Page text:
There is precious little time to convince District 8 residents who haven't voted to cast their ballot on November 5 in favor of diversity -- that is, to vote for Pastor Warren Stewart over Kate Widland Gallego in Phoenix's council race.
For the first time in nearly 50 years, the Phoenix City Council faces the possibility of not having a black representative at the table. Councilman Michael Johnson, the only African-American on the council, is barred by term limits from running for re-election.
Stewart and Widland Gallego emerged as the top vote-getters during the August primary election, but Widland Gallego fared far better than Stewart with 47 percent of the vote. Stewart received almost 22 percent.
"Diversity is at stake," Aubry Barnwell, a pastor at First New Life Missionary Baptist Church said during a press conference that took place on the steps of the Calvin C. Goode Municipal Building, named for an African-American who served on the Phoenix City Council for 22 years. "Every voice will not be at the table if we do not vote. We have to vote. We have to make our voices known."
In a booming voice that reverberated through the municipal complex, Barnwell shouted: "Vote. Vote. Vote! Just vote."
Others, including Goode, Johnson, and Reverend Jarrett Maupin, spoke about their concern of losing representation in local politics, and positive role models for black youth.
It isn't easy facing that possibility.
But Senator Leah Landrum Talyor said that Phoenix is the "sixth-largest city in this nation, and it's more than an atrocity not to have good and fair representation and diversity."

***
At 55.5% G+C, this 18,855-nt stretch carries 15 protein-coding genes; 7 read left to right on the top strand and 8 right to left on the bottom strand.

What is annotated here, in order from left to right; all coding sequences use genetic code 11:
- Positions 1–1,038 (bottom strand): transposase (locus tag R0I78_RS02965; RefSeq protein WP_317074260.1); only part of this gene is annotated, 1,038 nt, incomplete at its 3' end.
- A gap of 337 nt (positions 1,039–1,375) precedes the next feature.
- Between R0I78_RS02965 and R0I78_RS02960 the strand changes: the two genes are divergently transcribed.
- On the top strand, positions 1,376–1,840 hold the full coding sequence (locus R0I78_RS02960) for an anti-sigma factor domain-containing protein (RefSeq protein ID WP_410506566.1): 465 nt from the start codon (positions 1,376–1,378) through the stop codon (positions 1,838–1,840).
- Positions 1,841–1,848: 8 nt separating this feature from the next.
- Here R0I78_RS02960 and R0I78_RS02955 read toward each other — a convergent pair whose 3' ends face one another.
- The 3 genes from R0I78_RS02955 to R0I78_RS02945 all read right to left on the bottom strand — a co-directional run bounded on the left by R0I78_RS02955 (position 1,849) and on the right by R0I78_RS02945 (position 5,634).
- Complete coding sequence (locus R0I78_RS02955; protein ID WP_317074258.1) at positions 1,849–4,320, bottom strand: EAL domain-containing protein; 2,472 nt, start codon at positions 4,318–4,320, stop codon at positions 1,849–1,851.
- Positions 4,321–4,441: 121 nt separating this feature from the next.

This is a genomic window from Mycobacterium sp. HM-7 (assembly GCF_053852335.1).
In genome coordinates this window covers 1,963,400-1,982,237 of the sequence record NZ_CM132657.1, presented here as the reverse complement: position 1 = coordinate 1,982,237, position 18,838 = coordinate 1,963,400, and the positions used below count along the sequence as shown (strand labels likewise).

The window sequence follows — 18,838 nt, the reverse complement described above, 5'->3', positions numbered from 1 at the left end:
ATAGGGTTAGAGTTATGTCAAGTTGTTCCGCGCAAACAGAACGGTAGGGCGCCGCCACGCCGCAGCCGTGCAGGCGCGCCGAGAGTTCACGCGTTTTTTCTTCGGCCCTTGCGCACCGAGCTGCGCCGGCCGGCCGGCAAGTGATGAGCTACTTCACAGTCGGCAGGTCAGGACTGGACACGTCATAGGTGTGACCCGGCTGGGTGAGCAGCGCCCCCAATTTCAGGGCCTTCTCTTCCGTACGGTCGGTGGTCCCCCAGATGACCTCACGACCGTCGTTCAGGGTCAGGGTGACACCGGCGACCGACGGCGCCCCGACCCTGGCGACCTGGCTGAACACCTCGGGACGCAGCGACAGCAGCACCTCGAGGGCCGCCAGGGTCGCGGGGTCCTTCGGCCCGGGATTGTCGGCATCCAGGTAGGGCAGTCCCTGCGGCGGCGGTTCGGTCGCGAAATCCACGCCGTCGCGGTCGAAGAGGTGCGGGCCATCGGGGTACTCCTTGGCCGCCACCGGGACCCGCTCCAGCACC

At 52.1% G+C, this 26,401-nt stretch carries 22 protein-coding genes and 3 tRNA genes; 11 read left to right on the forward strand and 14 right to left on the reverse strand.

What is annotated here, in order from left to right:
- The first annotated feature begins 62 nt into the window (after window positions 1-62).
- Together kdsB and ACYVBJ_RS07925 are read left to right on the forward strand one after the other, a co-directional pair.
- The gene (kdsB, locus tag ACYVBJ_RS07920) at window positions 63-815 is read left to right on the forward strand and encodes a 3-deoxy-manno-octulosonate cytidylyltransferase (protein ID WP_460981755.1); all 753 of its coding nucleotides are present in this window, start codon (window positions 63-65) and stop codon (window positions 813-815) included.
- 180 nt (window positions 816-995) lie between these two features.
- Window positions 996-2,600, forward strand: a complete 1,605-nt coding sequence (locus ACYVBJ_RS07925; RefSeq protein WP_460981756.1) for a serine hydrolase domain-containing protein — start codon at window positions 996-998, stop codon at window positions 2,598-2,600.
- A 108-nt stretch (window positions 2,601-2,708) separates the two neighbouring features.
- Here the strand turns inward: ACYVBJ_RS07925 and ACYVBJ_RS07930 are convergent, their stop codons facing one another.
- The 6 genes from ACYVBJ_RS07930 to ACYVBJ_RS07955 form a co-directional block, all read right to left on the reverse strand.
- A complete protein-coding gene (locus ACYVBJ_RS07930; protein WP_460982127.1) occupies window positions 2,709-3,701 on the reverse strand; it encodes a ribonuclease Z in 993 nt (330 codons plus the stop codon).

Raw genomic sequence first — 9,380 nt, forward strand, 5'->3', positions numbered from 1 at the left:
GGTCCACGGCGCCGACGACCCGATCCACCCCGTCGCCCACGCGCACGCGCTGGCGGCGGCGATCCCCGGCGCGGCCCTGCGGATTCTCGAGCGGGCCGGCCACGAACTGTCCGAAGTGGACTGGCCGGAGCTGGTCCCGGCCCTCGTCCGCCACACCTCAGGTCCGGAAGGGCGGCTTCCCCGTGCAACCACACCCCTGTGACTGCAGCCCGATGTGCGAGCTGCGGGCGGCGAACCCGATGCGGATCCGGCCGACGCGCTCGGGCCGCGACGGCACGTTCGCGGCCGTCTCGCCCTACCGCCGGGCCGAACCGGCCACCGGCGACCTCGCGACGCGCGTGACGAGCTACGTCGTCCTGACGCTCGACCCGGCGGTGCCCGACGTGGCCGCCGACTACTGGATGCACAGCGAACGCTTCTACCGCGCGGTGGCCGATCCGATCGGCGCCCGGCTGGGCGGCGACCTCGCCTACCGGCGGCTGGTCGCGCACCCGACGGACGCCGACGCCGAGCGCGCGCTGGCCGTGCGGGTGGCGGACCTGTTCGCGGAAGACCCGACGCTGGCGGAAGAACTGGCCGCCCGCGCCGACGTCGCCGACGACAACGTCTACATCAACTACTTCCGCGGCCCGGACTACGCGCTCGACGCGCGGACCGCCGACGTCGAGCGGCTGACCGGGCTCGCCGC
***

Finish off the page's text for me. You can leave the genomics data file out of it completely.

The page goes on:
She said that losing the seat was not an option.
It was ironic that as she spoke about retaining black leadership in the community, she had just been ousted, in a surprise move by her colleagues, from her post as Senate minority leader.
The state of the black community -- and the bitter political and social fights that were waged to secure that one Phoenix seat, and statewide leadership roles -- isn't a good feeling for former Councilman Goode.
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"It's a feeling that people need to wake up," Goode said. "Diversity is important. I've never seen that woman [Widland Gallego] involved in any African-American events. How can you represent me when you don't know the community?"
Widland Gallego's campaign has said that race doesn't play a role in serving the community and also noted that you don't have to be black or brown to fix a pothole.
Maupin said that you still have to be part of the community to know where the potholes are.
"It's only fair for our community to be one of the nine voices [on the Phoenix City Council] that leads this city," he said.